I like Ruth Rendall/Barbara Vine a lot, have read many of her works, but never heard of "Heartstones." She's another atmosphere-type writer, imo. I think of atmosphere as subtley, knowing when to keep things low key, pull back and leave room for thinking/breathing, when the easier/more thrilling route would be a lessor writer's choice. In the long run, it is more effective and leaves a longer lasting impression, to know when to put the 'silent' parts into a story - it creates a natural highlight for the rest. Yeah?

Mnemosyne: thinking_lethe_ on September 18th, 2008 06:29 pm (UTC)
Today was the first day I had to wear a real coat again instead of the light jackets that I can also wear at work.

Yes, I also noticed my PND playing up again lately. Such a nuisance, isn't it.

Oh my, 12 inches of rain! Hope you are high and dry!

My lukewarm reaction to most of the books I have read lately rather surprises me, because I was so happy to be reading again at last. It is not a case of "I'm reading, but actually I'd rather be doing something else." I really want to read and look forward to each new book. Maybe my expectations are set too high and I've forgotten that not every book is a 5-star masterpiece.

I find Ruth Rendell's books generally a bit overlong, sometimes it takes 200 pages before something finally happens. Heartstones OTOH is a novella, and perfectly paced in my opinion. Some info here: http://www.fantasticfiction.co.uk/r/ruth-rendell/heartstones.htm
I thought I might like her Barbara Vine books more, but I now see that in the Netherlands they were (are?) also published under the name RR and I've actually read one of them (A Dark-Adapted Eye, 2 stars only).

Oh yes, subtlety is much more effective than in-your-face shock effects.

know when to put the 'silent' parts into a story - it creates a natural highlight for the rest.
Beautifully put!
heartofdavidheartofdavid on September 18th, 2008 09:28 pm (UTC)
Maybe my expectations are set too high and I've forgotten that not every book is a 5-star masterpiece.
I sometimes think the same. Yeah, it can possibly lead to more let-downs. My tolerance for so-so books is almost non-existant these days. If it's an author I usually like I might try to hang on until the end of the book, but then I start thinking that there are better books waiting...

I guess it balances out - for all the books I had high hopes that withered, there have been many books which I had no real expectation other than a relaxing/entertaining read - the take my mind off of too much thinking kind - and have been surprised at how good they are.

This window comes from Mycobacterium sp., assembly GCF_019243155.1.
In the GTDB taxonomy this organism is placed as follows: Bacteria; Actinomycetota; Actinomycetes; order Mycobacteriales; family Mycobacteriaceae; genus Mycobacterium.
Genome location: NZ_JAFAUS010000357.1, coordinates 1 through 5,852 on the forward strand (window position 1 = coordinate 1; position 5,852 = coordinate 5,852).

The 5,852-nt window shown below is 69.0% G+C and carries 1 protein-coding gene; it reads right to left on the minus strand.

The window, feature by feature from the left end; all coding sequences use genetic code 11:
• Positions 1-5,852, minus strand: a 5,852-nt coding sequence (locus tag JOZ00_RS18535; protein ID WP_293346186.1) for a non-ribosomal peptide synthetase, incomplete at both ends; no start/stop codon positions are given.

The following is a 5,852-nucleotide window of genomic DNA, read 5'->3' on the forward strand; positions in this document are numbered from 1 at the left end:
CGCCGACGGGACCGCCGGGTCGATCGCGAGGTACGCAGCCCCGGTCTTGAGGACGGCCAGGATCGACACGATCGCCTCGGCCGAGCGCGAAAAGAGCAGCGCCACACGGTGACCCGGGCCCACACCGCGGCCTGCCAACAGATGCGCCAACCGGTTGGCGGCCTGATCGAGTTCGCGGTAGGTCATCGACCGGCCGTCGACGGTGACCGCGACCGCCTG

Have you read anything by Minette Walters? I used to like her a lot, haven't read anything by her in ages. "The Sculptress" stands out in my mind; there's some similarity in style with Rendall, imo.

Mnemosyne: thinking_lethe_ on September 21st, 2008 04:48 pm (UTC)
haven't read anything by her in ages.
Me neither.

I've read The Ice House which was her debut novel I believe (loved it), The Scold's Bridle (didn't like), and The Dark Room (liked a lot).

I've seen the TV film of The Sculptress, starring Pauline Quirke, very good.

I've been going through my book notes and discovered that I'm actually not doing badly at all, in previous years I often went months without a 4-star book, even when I read much more. So I can stop thinking I've lost the knack for enjoying my read. After all, 3 stars is still good. :)
testpatern: Bunny Cattestpatern on September 18th, 2008 10:13 am (UTC)
Wow - I remember Fra Lippo Lippi!
Mnemosyne_lethe_ on September 18th, 2008 04:34 pm (UTC)
The song was playing on the radio and I thought, "Oh wow, what was that again?" Blast from the past. I didn't remember the band's name, I had to google for it. :)
callmemadam: bookscallmemadam on September 18th, 2008 10:34 am (UTC)
Thank you for this review: I will look the author up. I've read some Ruth Rendell as Barbara Vine but never any straight Ruth Rendell. Anything else you'd recommend?

I think The Doll's House is much too frightening for children! There was a television adaptation er, was it about twenty years ago? Very good.
Mnemosyne: thinking_lethe_ on September 18th, 2008 07:14 pm (UTC)
I find Ruth Rendell's books generally overly long and always thought I might like Barbara Vine better, but I've discovered only now that here in the Netherlands all her books were published under the name Ruth Rendell.

Looking through my book notes (kept since Dec. 1990) I found only two other RRs: A Dark-Adapted Eye (originally a Barbara Vine), 2 stars only, and Talking to Strange Men, also 2 stars and with the remark that nothing happens for the first 200 pages. Because I didn't care for the Inspector Wexford TV series either I stopped reading her.

Heartstones, however, is a novella, only 77 pages long and perfectly paced in my opinion. Here is some info:
My mum also had a collection of her short stories which I kept because I remembered liking several of them.

Children can handle much more than adults give them credit for! I was 7 or 8 when I first read The Doll's House and as I said, I *loved* it. At that age children still have this magical thinking. Death is something abstract to them, not fully understood. I probably was sad about the doll's fate, but not horrified as I was now: "how gruesome, that poor doll being burned alive!"

Besides, think of the Brothers Grimm! And Perrault! ("Bluebeard" was my favourite.) Fairy tales are often gruesome, and children love scary stories.